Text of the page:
1923 Duesenberg Model A
1923 Duesenberg Model A. Click image to enlarge

Story and photo by Bill Vance

Among the world’s greatest cars of the “classic era” of 1925 to 1948, there is one American name that stands above the others: Duesenberg, maker of the mighty model J, and the even mightier supercharged SJ.

Designed by race car builders August and Fred Duesenberg, the J and SJ reflected the brothers’ racing background, with such features as straight-eight engines, double overhead camshafts and four valves per cylinder. The J bowed in 1929, and the supercharged SJ in 1932.

The Duesenberg J was the brainchild of Errett Lobban (E. L.) Cord, who had gained control of the Duesenberg Motor Co. of Indianapolis in 1926, and made it part of his Auburn-Cord-Duesenberg empire. He wanted an American luxury supercar that could stand shoulder-to-shoulder with the world’s best.

But before the advent of Cord’s ultra-prestige car, there had been an earlier production Duesenberg, the Model A. It was a very good car but would, unfortunately, be overshadowed by the more glamorous J and SJ. Like the “forgotten” 1932-1934 four-cylinder Fords that were eclipsed by the spirited new V8, and virtually ignored by history, the Model A Duesenberg was destined to be forever outshone by the Js and SJs.

The Model A Duesenberg was introduced at the 1920 New York auto show, but didn’t go into production until December of 1921. It was derived directly from the Duesenberg that had won the French Grand Prix in July of that year, a race in which the Duesenberg’s hydraulic brakes were a decisive factor. The A would prove such a durable design that modified versions would appear in the Indianapolis 500 mile race as late as 1934.

When the Model A Duesenberg was introduced it included several engineering firsts, the most significant being the four-wheel hydraulic brakes it had used so effectively in the French Grand Prix. Using a mixture of water and alcohol as brake fluid, these proved superior to the then-standard mechanical brakes, and would eventually become universal. The first 1924 Chrysler was fitted with hydraulics, and the Chrysler Corporation would lead the big three automakers in adopting them.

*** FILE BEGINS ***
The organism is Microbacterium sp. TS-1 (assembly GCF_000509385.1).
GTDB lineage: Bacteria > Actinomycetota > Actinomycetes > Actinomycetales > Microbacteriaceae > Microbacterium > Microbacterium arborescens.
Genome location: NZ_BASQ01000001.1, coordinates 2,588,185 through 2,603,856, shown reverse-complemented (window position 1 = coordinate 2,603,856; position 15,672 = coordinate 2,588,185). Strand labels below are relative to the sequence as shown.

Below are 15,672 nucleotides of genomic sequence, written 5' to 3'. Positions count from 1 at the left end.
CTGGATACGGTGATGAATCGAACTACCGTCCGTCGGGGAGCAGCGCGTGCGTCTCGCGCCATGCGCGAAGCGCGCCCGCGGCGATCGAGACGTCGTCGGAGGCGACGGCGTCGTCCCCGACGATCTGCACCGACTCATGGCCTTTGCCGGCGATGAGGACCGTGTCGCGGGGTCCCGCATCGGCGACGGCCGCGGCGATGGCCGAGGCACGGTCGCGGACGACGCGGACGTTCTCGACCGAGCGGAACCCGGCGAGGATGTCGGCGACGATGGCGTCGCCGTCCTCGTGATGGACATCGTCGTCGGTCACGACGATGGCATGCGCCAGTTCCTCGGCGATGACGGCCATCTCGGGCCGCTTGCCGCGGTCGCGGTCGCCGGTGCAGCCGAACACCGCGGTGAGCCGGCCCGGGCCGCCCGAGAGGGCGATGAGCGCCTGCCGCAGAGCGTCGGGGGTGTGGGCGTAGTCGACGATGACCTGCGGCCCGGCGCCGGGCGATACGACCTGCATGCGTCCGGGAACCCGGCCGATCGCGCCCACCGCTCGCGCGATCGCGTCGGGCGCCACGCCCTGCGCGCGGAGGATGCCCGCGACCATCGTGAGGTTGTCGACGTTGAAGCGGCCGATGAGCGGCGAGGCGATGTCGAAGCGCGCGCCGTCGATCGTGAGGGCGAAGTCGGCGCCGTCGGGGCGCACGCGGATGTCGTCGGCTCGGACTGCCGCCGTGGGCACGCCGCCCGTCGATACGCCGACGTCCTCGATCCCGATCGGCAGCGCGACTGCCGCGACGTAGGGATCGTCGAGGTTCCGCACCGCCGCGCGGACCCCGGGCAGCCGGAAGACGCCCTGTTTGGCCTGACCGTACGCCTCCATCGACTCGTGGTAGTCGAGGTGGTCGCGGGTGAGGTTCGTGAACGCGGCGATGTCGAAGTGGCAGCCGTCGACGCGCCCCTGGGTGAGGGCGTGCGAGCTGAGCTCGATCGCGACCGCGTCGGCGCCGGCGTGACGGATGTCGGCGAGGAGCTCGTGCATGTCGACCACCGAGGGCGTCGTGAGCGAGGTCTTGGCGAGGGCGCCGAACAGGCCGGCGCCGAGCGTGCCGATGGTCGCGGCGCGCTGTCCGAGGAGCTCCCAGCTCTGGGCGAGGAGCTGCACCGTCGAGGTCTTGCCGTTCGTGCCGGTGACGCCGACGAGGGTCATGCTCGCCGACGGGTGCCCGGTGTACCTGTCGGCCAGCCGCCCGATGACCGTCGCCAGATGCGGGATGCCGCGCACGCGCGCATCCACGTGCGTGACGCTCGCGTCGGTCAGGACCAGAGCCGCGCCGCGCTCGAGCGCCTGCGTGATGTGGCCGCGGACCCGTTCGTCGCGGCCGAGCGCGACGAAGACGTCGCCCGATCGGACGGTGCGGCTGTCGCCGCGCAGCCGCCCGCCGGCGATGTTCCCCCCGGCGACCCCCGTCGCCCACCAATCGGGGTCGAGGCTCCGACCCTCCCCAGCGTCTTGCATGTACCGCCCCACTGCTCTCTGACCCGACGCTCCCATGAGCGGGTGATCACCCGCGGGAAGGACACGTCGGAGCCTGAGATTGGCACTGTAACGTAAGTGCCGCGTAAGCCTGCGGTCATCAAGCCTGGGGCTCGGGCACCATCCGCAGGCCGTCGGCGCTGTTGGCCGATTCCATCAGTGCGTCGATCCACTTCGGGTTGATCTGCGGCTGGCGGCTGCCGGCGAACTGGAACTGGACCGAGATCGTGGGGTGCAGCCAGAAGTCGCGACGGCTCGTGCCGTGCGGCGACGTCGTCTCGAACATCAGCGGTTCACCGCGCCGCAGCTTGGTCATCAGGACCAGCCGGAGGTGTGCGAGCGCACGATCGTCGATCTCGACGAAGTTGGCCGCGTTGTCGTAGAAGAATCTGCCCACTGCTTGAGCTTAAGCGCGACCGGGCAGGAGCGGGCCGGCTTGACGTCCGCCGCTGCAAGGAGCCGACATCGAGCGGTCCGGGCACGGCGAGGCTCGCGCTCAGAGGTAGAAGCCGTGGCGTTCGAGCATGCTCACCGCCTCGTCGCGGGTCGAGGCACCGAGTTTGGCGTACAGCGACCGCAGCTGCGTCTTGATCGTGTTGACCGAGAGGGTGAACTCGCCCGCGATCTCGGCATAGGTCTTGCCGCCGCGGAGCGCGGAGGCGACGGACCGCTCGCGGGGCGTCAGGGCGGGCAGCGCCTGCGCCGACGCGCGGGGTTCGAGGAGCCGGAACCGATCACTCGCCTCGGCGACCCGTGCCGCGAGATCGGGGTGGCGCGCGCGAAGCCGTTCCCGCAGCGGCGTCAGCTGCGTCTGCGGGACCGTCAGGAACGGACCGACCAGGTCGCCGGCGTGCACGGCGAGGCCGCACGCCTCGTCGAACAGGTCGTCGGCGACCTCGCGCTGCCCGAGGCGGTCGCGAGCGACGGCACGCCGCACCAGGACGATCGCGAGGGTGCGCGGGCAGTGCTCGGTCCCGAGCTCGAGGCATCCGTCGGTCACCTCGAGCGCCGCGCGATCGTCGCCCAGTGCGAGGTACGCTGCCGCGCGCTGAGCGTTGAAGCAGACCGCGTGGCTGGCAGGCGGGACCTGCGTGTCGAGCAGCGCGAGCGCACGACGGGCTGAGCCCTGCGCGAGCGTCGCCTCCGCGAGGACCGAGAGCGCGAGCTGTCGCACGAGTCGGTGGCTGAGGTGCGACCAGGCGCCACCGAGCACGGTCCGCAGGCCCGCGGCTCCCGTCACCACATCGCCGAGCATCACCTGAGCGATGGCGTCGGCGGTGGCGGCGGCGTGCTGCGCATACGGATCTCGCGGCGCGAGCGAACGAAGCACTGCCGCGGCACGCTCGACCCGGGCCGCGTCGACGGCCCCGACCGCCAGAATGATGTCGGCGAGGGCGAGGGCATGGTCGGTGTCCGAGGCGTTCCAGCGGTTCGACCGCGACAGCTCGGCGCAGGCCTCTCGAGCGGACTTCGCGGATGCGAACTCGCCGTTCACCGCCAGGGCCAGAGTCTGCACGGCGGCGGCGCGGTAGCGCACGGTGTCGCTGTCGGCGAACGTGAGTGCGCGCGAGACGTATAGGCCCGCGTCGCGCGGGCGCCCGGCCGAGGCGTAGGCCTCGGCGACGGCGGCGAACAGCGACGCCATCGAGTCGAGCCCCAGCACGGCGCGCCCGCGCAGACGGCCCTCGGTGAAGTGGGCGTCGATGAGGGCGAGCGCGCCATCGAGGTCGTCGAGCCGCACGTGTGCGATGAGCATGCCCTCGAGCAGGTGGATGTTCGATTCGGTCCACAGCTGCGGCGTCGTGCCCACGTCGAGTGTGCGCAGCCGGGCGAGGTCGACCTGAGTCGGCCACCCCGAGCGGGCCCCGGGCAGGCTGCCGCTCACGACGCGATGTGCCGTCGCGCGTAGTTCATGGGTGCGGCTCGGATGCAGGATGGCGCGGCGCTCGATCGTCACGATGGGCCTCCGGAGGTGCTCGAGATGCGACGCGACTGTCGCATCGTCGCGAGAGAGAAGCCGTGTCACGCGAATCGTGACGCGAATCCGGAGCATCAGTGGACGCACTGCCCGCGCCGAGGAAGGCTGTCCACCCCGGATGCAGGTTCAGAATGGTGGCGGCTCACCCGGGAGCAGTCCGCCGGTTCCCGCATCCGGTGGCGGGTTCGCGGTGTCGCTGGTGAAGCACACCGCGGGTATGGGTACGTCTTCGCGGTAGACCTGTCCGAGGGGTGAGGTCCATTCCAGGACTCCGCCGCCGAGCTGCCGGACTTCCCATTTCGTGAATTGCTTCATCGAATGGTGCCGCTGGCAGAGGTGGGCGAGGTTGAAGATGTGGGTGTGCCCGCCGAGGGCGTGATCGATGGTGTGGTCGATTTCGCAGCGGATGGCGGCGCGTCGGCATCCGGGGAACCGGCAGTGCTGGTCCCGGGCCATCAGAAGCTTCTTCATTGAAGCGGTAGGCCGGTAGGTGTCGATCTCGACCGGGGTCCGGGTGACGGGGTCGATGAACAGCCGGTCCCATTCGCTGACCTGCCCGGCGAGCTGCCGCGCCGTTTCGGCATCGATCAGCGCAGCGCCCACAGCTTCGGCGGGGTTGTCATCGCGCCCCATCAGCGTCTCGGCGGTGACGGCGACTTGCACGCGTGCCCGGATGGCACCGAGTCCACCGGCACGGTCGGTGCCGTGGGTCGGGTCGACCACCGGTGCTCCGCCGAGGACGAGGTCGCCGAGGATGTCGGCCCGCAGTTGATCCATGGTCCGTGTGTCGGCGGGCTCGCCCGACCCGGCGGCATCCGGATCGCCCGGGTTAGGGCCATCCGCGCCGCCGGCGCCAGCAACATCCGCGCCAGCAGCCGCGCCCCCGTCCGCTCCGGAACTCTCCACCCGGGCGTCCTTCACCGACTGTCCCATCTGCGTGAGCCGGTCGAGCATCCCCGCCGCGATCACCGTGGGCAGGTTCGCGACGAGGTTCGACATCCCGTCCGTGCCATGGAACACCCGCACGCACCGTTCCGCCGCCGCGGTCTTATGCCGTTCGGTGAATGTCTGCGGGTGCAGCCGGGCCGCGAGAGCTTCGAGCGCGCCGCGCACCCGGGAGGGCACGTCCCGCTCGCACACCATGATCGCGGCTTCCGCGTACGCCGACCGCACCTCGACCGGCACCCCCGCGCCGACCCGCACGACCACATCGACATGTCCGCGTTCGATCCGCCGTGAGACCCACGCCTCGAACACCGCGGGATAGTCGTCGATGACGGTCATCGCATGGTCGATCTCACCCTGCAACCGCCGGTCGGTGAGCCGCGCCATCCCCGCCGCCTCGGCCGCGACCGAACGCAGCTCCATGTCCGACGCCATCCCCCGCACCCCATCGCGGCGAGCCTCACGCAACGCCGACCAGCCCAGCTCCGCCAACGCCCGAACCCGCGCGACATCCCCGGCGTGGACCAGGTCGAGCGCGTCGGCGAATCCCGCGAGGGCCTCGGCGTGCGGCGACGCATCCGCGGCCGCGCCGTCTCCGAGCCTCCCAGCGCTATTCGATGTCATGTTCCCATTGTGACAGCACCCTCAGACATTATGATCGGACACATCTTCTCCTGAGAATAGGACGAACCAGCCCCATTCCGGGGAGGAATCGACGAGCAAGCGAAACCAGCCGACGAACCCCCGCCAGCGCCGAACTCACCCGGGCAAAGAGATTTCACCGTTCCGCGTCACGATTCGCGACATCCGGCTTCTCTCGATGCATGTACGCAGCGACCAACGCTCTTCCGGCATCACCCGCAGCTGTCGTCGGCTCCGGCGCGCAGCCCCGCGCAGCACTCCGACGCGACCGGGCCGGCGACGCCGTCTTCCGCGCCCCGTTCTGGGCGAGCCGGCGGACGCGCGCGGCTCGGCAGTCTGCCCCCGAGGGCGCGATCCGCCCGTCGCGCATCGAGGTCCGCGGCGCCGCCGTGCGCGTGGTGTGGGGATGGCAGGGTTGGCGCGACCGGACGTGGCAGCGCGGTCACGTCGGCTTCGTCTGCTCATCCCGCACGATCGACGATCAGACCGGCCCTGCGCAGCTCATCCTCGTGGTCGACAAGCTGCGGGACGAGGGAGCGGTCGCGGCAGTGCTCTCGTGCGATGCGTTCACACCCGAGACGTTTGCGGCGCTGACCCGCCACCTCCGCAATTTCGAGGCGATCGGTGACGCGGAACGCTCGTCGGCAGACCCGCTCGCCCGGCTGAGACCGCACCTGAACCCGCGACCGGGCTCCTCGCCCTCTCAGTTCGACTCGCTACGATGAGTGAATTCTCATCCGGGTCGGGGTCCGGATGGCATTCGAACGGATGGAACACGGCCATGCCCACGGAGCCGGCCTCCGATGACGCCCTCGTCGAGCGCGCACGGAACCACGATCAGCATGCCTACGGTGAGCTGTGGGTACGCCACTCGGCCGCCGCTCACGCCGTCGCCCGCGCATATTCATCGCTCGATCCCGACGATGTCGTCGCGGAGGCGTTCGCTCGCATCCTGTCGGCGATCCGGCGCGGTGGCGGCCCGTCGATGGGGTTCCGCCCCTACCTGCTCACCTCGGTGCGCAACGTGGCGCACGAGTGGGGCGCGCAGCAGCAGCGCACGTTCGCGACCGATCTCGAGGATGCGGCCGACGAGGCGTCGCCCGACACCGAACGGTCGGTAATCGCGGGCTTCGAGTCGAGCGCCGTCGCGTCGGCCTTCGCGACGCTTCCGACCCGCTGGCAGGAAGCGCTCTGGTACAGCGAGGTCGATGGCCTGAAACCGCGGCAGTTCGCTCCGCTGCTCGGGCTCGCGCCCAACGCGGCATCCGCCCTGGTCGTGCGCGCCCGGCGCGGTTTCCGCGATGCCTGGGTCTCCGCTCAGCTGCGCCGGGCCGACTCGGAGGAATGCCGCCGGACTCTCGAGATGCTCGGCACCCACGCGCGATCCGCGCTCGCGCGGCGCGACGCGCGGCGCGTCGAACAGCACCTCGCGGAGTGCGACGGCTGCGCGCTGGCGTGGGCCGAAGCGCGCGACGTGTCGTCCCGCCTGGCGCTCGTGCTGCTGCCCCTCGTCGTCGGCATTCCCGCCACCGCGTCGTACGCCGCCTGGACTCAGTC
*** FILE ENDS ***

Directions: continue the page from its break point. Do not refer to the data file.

Another Model A Duesenberg achievement was the first production inline eight-cylinder engine. Its superior smoothness and power over the then- popular sixes and fours would soon attract others such as Auburn, Packard and Stutz. The straight-eight would go on to become a widely used powerplant, particularly popularized by Packard and Buick, until the introduction of the short-stroke, overhead valve V8 by Cadillac and Oldsmobile in 1949 initiated its demise.

Duesenberg also made extensive use of aluminum in the Model A’s engine, including its pistons and intake manifold. The Model A weighed approximately 1,678 kg (3,700 lb), and was capable of a 137 km/h (85 mph) top speed.

The Model A Duesenberg’s eight had a bore of 73 mm (2.875 in.) and a long stroke of 127 mm (5.0 in.), giving a displacement of 4.3 litres (260 cu in.). It developed 87 horsepower. Its two valves per cylinder were actuated by a single overhead camshaft driven by bevel gears and a vertical shaft at the front of the engine.

The Duesenberg Motor Co. of Indianapolis made Model As almost through the 1920s, during which time some 650 were built. The Duesenberg had an outstanding competition record; it won the French Grand Prix, had three Indy 500 wins in the 1920s, and set a land speed record. Along with Harry Miller’s racers, it was a dominant name in American racing during the 1920s. But in spite of this, it didn’t generate high sales. Apparently, buyers were unimpressed with Duesenberg’s “non-stop,” (except for tire changes) 5,080 km (3,155 mile) run on the Indianapolis Speedway at an average speed of over 100 km/h (62 mph).

There are probably several reasons for the Model A’s mediocre sales. One was no doubt the Duesenberg name itself, in an era when World War One was still a fresh memory. Although the brothers had been born in Germany, they moved to the U.S. as boys and were thoroughly American. Another deterrent was cost. The Model A was priced in the $7,000 to $8,000 range, which was a considerable sum in the 1920s.

When E.L. Cord purchased Duesenberg in 1926, Model A production was down to one or two cars per week. The Duesenberg brothers had always been better engineers than they were businessmen, so the infusion of Cord’s capital and entrepreneurial spirit were needed. Never a shrinking violet, Cord immediately initiated the design of the Model J supercar.

A few revised Model As, called the Model X, were produced while the J was under development. The X’s purpose seemed to be to use up the remaining Model A parts, and to keep the Duesenberg name before the public. The Model A, its role in life always that of bridesmaid to the Models J and SJ, was soon largely forgotten when the J appeared.

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